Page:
For the first time in our history, Americans now have to consider elections as a national security target. While it’s well known that the Russian government has interfered in American elections to polarize and confuse voters since 2014, other countries — Iran, China, North Korea — are getting in on the game.

As the world’s premier power, its greatest democratic republic, and an example of freedom and self-government around the world, the United States can’t allow other countries to influence its choice of leaders. Our elections must remain in American hands.

Luckily, there are methods and policies that can be adopted to ensure more safe and secure elections. One improvement that should be implemented is automated voter registration (AVR) — a modernized database that can better keep track of eligible voters.

The logic behind the idea is simple.

Local and state governments run elections. These same governments already interact with citizens and collect their information—usually when issuing drivers’ licenses and other forms of ID. The state or local government can then use that information — name, address, birthday — to automatically enroll new voters.

The benefits of such a system are significant.

AVR would automatically update voter information when necessary — including when someone turns 18, moves to a new area, or for a number of other reasons that would impact voter eligibility. This prevents people from registering in multiple districts, which protects against voter fraud and potential election interference.

In addition, AVR would also clean and maintain the voter rolls faster and more efficiently than government employees performing the same task by hand, improving the reliability of the election system and saving taxpayer money at the same time. Election officers previously bogged down in error-prone, manual data input between government databases could be reassigned to work on election security, fending off foreign hackers and other threats seeking to deprive Americans of their votes.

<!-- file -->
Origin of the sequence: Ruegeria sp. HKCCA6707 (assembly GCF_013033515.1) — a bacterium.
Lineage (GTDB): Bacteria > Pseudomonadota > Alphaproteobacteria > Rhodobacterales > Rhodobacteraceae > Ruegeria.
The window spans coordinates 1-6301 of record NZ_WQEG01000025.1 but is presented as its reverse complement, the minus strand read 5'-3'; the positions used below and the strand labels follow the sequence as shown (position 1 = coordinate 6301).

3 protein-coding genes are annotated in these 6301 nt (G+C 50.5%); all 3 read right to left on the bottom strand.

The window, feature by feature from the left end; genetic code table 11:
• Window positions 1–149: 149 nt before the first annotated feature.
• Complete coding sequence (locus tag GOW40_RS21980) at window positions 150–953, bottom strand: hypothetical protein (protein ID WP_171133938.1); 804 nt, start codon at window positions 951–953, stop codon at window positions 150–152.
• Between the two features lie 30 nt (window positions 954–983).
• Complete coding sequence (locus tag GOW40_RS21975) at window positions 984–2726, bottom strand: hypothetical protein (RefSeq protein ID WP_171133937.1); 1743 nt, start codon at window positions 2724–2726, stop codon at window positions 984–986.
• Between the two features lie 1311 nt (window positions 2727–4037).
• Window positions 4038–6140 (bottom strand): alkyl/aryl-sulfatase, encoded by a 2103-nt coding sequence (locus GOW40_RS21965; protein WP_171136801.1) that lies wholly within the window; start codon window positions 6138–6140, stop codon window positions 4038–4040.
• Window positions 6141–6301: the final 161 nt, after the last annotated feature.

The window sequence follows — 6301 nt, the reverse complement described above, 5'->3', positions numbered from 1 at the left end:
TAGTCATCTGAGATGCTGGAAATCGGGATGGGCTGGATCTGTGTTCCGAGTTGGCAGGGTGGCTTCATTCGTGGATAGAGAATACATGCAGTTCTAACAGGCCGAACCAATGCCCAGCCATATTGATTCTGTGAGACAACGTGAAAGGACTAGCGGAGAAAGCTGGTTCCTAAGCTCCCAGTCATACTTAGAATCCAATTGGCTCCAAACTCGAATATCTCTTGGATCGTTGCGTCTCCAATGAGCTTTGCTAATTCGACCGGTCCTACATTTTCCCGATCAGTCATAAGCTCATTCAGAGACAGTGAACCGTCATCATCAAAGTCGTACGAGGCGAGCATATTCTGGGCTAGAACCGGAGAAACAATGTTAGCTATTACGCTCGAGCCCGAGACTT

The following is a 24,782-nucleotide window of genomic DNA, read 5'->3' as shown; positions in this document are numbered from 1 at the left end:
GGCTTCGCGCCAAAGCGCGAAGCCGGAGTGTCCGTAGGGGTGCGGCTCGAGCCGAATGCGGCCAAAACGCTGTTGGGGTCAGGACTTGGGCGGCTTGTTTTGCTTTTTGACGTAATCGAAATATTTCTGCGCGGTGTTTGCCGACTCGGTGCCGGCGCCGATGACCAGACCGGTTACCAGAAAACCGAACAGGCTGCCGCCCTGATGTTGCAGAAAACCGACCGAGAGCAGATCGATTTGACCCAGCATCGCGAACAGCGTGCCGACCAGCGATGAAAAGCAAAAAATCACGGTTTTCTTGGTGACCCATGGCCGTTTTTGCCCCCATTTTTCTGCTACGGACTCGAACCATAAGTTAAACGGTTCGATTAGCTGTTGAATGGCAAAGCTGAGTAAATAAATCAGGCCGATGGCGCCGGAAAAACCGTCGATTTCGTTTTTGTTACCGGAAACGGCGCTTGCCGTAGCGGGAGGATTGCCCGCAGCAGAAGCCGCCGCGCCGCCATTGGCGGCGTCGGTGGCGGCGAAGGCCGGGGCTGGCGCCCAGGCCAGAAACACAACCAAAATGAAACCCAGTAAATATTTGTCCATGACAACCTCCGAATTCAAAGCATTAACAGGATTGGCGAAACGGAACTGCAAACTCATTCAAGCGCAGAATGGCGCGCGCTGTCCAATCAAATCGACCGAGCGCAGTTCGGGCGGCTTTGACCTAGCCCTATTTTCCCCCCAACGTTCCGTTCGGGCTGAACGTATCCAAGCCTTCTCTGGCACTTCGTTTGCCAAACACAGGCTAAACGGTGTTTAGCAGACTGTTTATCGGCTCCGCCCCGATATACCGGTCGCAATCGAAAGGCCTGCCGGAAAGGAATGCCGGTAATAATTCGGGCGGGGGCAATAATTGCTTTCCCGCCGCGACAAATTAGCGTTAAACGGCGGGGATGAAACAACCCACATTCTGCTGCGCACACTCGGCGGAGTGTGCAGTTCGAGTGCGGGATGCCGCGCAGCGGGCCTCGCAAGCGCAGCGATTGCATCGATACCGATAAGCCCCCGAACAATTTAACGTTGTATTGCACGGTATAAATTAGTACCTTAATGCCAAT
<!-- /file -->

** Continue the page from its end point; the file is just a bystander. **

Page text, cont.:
An asset American elections already have in the face of foreign interference and hacking is federalism. There is no central election authority. Instead, there are 50 state election authorities and thousands of local election officers and boards, making the task of hacking an election overwhelmingly complicated and difficult. AVR takes advantage of this built-in defense while also cleaning up some of the redundancies and human errors that leave individual elections vulnerable.

This security strategy is already quite popular. Nineteen states plus the District of Columbia have adopted AVR. And the more states that opt in to the program, the more effective the system becomes because a larger database of voter information can be shared.

While AVR is not a silver bullet solution to shield America from electoral manipulation, it is a good first step Michigan can take to improve the credibility of elections.

Throughout our history, Americans have adapted to new threats against our homes and our Constitution. After we were attacked at Pearl Harbor, we forged new relationships that would trade peacefully with us. After 9/11, we secured airports and airplanes against terrorist attacks. The new threat isn’t targeting our military or our economy, but our very form of government and liberty itself. Once again, it’s time to adapt.

— Trey Grayson is Advisory Board chairman of the Secure Elections Project, former Kentucky Secretary of State, and former president of the National Association of Secretaries of State.

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